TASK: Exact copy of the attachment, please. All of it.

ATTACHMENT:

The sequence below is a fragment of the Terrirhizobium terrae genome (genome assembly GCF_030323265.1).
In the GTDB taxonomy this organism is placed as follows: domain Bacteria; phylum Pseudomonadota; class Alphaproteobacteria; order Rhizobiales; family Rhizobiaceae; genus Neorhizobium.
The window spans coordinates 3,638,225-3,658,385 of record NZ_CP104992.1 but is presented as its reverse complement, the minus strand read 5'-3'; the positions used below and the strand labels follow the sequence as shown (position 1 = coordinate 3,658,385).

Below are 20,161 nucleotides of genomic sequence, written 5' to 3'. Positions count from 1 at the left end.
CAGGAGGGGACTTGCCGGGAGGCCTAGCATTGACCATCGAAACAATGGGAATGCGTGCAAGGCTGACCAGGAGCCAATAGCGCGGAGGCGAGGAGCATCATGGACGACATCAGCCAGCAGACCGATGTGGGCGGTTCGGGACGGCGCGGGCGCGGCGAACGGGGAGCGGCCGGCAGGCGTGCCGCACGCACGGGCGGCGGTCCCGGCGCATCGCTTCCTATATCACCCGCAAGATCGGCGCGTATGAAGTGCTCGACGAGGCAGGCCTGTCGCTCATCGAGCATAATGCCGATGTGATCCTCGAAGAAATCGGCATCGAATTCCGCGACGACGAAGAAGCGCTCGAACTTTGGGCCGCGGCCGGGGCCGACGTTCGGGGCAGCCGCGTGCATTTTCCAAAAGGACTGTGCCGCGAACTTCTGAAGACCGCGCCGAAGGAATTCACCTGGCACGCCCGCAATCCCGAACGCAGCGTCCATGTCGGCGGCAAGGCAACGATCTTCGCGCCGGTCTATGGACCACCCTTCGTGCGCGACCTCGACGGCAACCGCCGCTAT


The sequence below is a fragment of the Terrirhizobium terrae genome (genome assembly GCF_030323265.1).
In the GTDB taxonomy this organism is placed as follows: domain Bacteria; phylum Pseudomonadota; class Alphaproteobacteria; order Rhizobiales; family Rhizobiaceae; genus Neorhizobium.
The window spans coordinates 3,638,225-3,658,385 of record NZ_CP104992.1 but is presented as its reverse complement, the minus strand read 5'-3'; the positions used below and the strand labels follow the sequence as shown (position 1 = coordinate 3,658,385).

Below are 20,161 nucleotides of genomic sequence, written 5' to 3'. Positions count from 1 at the left end.
CAGGAGGGGACTTGCCGGGAGGCCTAGCATTGACCATCGAAACAATGGGAATGCGTGCAAGGCTGACCAGGAGCCAATAGCGCGGAGGCGAGGAGCATCATGGACGACATCAGCCAGCAGACCGATGTGGGCGGTTCGGGACGGCGCGGGCGCGGCGAACGGGGAGCGGCCGGCAGGCGTGCCGCACGCACGGGCGGCGGTCCCGGCGCATCGCTTCCTATATCACCCGCAAGATCGGCGCGTATGAAGTGCTCGACGAGGCAGGCCTGTCGCTCATCGAGCATAATGCCGATGTGATCCTCGAAGAAATCGGCATCGAATTCCGCGACGACGAAGAAGCGCTCGAACTTTGGGCCGCGGCCGGGGCCGACGTTCGGGGCAGCCGCGTGCATTTTCCAAAAGGACTGTGCCGCGAACTTCTGAAGACCGCGCCGAAGGAATTCACCTGGCACGCCCGCAATCCCGAACGCAGCGTCCATGTCGGCGGCAAGGCAACGATCTTCGCGCCGGTCTATGGACCACCCTTCGTGCGCGACCTCGACGGCAACCGCCGCTAT